Vladimir Nabokov

NABOKV-L post 0000434, Sat, 21 Jan 1995 09:08:24 -0800

EDITOR'S NOTE: NABOKV-L presents its weekly installment from Roy=20
Johnson's book manuscript on VN's short stories. Comments may be=20
addressed either to Roy Johnson <Roy@MANTEX.DEMON.CO.UK> or to the list. DB=

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This week's story - A BUSY MAN

'A Busy Man' (1931) is a typically post-Chekhovian story in that
it concerns the gradual revelation of character rather than any
series of dramatic events arranged to reach a climax. And it is
a further variation on Nabokov's favourite theme - death -
featuring yet another of his Gogolian petty-bourgeois small men.

Grafitski is a writer of topical poems for newspapers: he is
friendless, shabby, and he leads a completely empty life - "a
life that [makes] little sense - the meagre, vapid existence of
a third-rate Russian =82migr=82" (DS, p.168). He is also neurotically
self-obsessed, but cultivates his sensibility in a manner which
Nabokov renders quite positively. However, he is haunted by a
presentiment that he will die at the age of thirty-three, and
this idea eventually obliterates everything else from his puny
life. He meditates on Death and how it could be avoided or
prepared for. When he reaches what he believes will be his fatal
year he sinks into "transcendental cowardice" (p.176) but
survives to celebrate his thirty-fourth birthday. The story ends
with his feeling relieved but vaguely aware that there was
something he had not understood or thought through properly.

This 'something' is of course the fact that he has wasted his
life waiting for an event which has not taken place, that it was
only this arbitrary notion which gave his life any meaning, that
he has not learned from his own stupidity, and that Death still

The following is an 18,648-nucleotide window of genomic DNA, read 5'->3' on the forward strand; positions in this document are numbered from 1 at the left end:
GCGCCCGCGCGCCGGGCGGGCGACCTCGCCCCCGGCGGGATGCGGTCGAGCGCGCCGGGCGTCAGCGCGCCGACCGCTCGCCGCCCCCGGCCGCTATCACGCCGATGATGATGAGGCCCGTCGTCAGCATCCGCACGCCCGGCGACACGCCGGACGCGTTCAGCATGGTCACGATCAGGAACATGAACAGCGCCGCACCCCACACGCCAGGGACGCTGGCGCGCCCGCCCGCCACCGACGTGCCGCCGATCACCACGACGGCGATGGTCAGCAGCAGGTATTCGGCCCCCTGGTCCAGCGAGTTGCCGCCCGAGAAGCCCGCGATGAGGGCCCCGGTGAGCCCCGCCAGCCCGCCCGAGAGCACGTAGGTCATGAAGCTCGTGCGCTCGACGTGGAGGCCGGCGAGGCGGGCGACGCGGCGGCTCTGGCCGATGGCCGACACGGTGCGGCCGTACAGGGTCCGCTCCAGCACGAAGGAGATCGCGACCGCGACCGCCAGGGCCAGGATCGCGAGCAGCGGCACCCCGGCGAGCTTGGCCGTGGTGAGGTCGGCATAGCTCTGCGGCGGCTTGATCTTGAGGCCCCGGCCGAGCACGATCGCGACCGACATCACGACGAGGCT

awaits him anyway at some unspecified time in the future. The
story is Nabokov's version of the subject Henry James made famous
in 'The Beast in the Jungle'.

It is one of Nabokov's slighter pieces: he seems at his best when
he is handling more energetic narratives full of dramatic ironies
('The Return of Chorb') or when his static meditations are based
upon more complex material ('Spring in Fialta'). What this story
has to commend it however is its development of the subtle
narrative voice Nabokov seemed to be working on at this time.

As his style in general became more self-conscious and baroque
Nabokov began to mingle together a variety of narrative modes.
In this story we have third person omniscient mingled with a form
of first person interlocutor as well as a frequently
indeterminate mode which seems to be something like unspoken

"the dream he now remembered was but the recollection
of a recollection. When was it, that dream? Exact date
unknown. Grafitski answered, pushing away the little
glass pot with smears of yoghurt and leaning his elbow
on the table. When? Come on - approximately? A long
time ago. Presumably, between the ages of ten and
fifteen: during that period he often thought about
death - especially at night" (p.165)

For all his modernity (and his neologisms apart) Nabokov very
rarely invents anything new. What he offers is a virtuoso display
of change-ringing on existing narrative modes and rhetorical
devices. He makes more demands on the reader in doing so of
course - but then he also offers more aesthetic rewards to those
prepared to do the work.

Next week's story TERRA INCOGNITA